Left-wing Venezuela has agreed to be a guarantor of future peace talks between Colombia and its last guerrilla group, both countries said Tuesday night.
This is the latest move toward strong new ties that were severed until Gustavo Petro became the first leftist leader in Colombia to take power this month.
Colombia has asked the Venezuelan government of President Nicolas Maduro to guarantee talks with the National Liberation Army (ELN), the last active rebel group in a country torn by decades of conflict.
In a speech, Maduro said: “Of course we agree!”
It joins Chile and Cuba as guarantors of talks the Bogota government hopes to hold with the ELN.
Colombia and its main rebel group, the FARC, signed a historic peace deal in 2016 after decades of war.
Venezuela participated in this peace process, with Maduro first as foreign minister in the government of the late socialist icon Hugo Chavez, then as his successor from 2013.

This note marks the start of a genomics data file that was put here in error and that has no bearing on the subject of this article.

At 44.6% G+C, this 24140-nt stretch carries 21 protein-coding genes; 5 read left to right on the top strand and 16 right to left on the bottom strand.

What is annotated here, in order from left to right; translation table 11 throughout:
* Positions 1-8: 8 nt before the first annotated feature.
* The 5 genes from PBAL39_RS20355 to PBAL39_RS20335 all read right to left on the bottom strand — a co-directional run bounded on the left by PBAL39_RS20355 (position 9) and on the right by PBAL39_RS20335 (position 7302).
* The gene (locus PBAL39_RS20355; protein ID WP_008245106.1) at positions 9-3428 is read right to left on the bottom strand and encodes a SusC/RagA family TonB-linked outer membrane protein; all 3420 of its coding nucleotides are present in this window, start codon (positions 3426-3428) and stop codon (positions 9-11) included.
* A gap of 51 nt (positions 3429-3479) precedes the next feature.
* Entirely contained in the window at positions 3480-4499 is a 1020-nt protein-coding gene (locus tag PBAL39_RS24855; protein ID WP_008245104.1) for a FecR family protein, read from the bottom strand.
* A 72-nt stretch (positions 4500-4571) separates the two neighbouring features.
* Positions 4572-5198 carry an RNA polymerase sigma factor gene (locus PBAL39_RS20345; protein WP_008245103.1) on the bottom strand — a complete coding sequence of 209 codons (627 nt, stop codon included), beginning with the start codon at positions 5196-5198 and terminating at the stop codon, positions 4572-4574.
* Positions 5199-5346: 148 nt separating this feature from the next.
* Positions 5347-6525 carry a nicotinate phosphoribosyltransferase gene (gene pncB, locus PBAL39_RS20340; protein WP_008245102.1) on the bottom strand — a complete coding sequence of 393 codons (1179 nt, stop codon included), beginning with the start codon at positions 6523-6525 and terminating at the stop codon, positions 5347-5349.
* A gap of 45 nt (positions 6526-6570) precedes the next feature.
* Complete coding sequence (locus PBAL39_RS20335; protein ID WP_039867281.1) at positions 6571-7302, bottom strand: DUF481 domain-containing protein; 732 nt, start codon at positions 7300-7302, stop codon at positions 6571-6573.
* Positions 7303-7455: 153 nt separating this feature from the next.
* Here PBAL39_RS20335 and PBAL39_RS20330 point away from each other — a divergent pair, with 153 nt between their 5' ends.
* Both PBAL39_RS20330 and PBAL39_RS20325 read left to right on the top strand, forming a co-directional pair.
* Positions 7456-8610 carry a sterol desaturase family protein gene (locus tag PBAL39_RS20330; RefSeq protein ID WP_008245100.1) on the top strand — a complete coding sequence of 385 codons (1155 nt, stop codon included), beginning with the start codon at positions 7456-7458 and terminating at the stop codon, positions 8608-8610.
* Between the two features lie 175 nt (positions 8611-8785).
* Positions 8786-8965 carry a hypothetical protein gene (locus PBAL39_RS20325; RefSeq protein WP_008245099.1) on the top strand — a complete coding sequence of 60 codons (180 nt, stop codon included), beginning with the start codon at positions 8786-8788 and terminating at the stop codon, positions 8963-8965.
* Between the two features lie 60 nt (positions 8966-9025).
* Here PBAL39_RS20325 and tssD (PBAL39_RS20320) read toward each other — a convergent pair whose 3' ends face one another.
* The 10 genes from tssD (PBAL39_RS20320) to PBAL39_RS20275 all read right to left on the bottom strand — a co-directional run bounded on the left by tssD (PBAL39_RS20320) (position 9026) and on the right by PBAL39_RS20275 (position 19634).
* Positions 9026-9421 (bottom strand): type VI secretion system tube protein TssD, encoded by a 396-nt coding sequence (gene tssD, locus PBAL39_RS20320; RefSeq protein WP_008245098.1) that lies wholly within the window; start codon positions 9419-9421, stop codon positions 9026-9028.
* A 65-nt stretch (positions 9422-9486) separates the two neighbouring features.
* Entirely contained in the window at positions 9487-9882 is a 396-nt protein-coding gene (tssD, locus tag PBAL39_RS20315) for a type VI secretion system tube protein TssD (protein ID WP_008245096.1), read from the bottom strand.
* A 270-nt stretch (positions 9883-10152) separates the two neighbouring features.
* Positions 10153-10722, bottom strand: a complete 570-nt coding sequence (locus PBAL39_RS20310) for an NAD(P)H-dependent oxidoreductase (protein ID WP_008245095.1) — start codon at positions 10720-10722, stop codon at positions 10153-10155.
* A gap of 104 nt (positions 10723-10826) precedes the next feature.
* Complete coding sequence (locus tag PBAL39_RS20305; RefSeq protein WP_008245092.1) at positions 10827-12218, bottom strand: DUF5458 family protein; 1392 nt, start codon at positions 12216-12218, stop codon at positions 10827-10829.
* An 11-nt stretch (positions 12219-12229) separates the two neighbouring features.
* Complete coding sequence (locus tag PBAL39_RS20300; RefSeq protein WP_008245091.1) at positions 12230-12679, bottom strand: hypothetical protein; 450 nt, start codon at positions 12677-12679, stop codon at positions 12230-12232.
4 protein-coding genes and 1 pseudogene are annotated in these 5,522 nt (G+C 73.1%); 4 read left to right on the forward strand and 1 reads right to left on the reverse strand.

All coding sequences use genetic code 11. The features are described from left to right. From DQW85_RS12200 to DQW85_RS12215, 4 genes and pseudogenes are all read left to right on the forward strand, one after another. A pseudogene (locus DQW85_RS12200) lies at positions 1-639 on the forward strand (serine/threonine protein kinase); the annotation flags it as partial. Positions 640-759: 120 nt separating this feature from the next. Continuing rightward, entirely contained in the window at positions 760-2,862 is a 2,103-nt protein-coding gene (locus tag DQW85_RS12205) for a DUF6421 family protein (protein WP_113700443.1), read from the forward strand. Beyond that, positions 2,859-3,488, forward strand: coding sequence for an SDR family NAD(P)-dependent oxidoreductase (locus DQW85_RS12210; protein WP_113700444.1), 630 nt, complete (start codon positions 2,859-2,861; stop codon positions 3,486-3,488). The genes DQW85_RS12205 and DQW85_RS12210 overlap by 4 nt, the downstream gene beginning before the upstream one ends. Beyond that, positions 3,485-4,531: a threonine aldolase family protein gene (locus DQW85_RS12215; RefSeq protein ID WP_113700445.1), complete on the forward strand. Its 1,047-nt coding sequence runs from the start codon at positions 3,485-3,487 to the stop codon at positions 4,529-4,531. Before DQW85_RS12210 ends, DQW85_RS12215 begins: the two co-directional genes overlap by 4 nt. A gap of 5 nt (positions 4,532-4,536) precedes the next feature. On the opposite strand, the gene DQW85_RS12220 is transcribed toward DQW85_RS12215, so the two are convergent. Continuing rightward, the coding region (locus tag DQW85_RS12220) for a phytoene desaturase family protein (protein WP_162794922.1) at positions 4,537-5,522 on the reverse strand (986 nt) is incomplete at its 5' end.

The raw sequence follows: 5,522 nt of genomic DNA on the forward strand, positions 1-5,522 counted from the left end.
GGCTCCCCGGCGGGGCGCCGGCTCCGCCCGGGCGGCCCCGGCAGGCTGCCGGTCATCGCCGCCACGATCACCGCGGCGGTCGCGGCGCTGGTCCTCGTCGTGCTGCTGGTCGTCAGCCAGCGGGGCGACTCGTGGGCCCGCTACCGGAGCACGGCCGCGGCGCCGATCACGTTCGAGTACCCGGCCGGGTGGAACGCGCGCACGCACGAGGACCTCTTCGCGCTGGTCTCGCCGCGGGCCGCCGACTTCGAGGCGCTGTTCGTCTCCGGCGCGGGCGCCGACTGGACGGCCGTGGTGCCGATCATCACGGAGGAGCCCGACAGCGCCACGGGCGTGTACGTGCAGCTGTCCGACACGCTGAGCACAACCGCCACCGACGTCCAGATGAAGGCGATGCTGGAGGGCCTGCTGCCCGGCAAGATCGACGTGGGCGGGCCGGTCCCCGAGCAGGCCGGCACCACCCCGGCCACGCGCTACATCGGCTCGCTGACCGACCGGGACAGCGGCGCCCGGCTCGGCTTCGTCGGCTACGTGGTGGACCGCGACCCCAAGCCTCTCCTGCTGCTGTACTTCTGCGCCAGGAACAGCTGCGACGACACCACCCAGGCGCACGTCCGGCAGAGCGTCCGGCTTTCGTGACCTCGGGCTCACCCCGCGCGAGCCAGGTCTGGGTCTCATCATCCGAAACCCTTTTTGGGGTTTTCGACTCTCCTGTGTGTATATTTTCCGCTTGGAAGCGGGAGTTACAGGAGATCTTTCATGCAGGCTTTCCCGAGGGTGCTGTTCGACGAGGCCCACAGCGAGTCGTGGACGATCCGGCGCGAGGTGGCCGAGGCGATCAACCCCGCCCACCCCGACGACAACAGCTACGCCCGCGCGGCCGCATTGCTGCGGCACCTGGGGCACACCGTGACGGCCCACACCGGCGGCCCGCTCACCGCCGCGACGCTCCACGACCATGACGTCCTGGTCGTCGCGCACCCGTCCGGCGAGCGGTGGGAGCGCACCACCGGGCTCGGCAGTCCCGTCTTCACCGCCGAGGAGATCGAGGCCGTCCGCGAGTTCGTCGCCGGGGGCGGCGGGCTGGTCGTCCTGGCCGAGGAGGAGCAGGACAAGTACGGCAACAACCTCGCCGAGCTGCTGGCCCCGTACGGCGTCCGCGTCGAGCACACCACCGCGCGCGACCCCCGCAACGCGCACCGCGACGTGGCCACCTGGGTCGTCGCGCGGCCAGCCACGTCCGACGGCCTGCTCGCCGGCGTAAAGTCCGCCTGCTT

“Peace in Colombia is peace in South America,” Maduro said on Tuesday.
Petro wants to resume talks with the ELN started by his conservative predecessor Ivan Duque. They broke up after a rebel attack in 2019 that left 22 dead.
Representatives of the Petro government and the ELN have already met in Havana.
Petro said there will soon be a meeting with the ELN in Venezuela, which Colombia’s military intelligence has said is home to senior ELN leaders.
After Petro took power in August, Colombia and Venezuela resumed diplomatic ties after three years of falling apart, sparked by Colombia’s recognition of opposition leader Juan Guaido as Venezuela’s interim president.